Written by Ross E. Dunn Illustration by Robert Littleford
Historian Ross E. Dunn provides an insight into the life and travels of Ibn Battuta, as he explored Eurasia and Africa in the 14th century.
Historian Ross E. Dunn provides an insight into the life and travels of Ibn Battuta, as he explored Eurasia and Africa in the 14th century. Born in 1304, Abu Abdallah Ibn Battuta left Tangier at the callow age of 21, probably intending to perform the hajj and advance his education in Cairo. Instead, he set forth on an ambitious 29-year odyssey, travelling by donkey, horse, camel, wagon, and ship a total distance of more than 73,000 miles (118,000km).
This was the twilight of the great Mongol empires. When he began his career, four Mongol states, three of them Muslim, ruled the greater part of Eurasia. Other large and flourishing states included the Mamluk empire in Egypt and Syria, the Sultanate of Delhi, and the Mali empire in West Africa. Typically, these dynasties encouraged long-distance trade and provided security along the inter-urban routes. They welcomed foreign merchants, theologians, jurists, poets, artists, and other educated achievers who modelled sophisticated Muslim intellectual and creative standards. Ibn Battuta never became an accomplished doctor of the law. But he was nonetheless an ‘alim’, or man of the learned class, and he commanded respect as a native speaker of Arabic, the language of the Holy Qur’an.
The Moroccan, however, spent little of his time abroad at desk jobs or quiet study. Indeed, his adventures are worthy of an epic feature film. He was shipwrecked, lost in a blizzard, captured by bandits, attacked by pirates, nearly executed by the Sultan of Delhi, infected with disease, exposed to the Black Death, and drawn into a plot to overthrow the government of the Maldive Islands. He also married and divorced several times, bought and sold slaves, fathered children, and sat in audience with Mongol monarchs.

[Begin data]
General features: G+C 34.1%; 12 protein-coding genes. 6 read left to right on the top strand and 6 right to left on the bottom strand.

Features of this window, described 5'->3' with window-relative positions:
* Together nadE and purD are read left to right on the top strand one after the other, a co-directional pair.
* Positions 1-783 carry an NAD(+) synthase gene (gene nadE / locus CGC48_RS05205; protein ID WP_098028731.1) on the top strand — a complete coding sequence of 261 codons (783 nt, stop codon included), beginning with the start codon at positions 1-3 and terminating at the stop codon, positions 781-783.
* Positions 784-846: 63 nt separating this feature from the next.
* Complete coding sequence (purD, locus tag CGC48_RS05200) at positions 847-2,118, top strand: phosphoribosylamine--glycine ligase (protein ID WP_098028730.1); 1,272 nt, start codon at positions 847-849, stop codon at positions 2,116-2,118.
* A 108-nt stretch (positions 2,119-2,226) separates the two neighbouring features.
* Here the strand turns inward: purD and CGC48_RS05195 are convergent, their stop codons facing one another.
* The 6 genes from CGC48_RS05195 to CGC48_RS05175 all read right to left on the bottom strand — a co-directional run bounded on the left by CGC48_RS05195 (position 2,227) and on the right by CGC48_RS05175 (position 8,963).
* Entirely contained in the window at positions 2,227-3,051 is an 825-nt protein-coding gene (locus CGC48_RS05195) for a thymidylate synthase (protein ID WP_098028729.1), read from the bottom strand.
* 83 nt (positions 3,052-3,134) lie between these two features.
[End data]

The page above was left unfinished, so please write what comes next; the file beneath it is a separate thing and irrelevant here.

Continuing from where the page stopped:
After his final journey, which took him across the fearsome Sahara Desert to the Mali empire, he settled for a time in Fez, the Moroccan imperial capital. There, he undertook an assignment from Sultan Abu Inan to compile a narrative of his journeys.
Ibn Battuta’s narrative, known informally as the Rihla, or Book of Travels, stands alone as a detailed and absorbing account of Eurasia and Africa in the 14th century.
It strikingly reveals the far-flung cosmopolitanism of Muslim civilization in that era, a huge zone of cultural intercommunication made possible by the dense networks of roads, trails, and sea routes that crisscrossed the Eastern Hemisphere.
Since the 19th century, the Rihla has been translated from Arabic into numerous languages, and in recent years Ibn Battuta has achieved growing fame as a subject of popular articles, school textbooks, and films. In 1976, the International Astronomical Union named a lunar crater after him. It is 11km wide and located on the near side of the moon. More recently, Dubai’s most illustrious shopping mall – which was designed as a celebration of his extensive travels, with its cavernous ceilings, intricate mosaics, and acute architectural details in each of the themed halls (including Andalusian, Persian, Egyptian, and Chinese) –
is also named after the great man.
Ross E. Dunn is Professor Emeritus of History at San Diego State University and author of The Adventures of Ibn Battuta, A Muslim Traveler of the Fourteenth Century (Berkeley: University of California Press, 2004).
Ibn Battuta’s Rihla is not a diary or set of travel notes but a work of literature composed after he returned home. He relied almost entirely on his memory, though he and his collaborator likely consulted other travel books. Historians generally accept the narrative’s reliability, though Ibn Battuta did not always remember his chronology and itinerary accurately.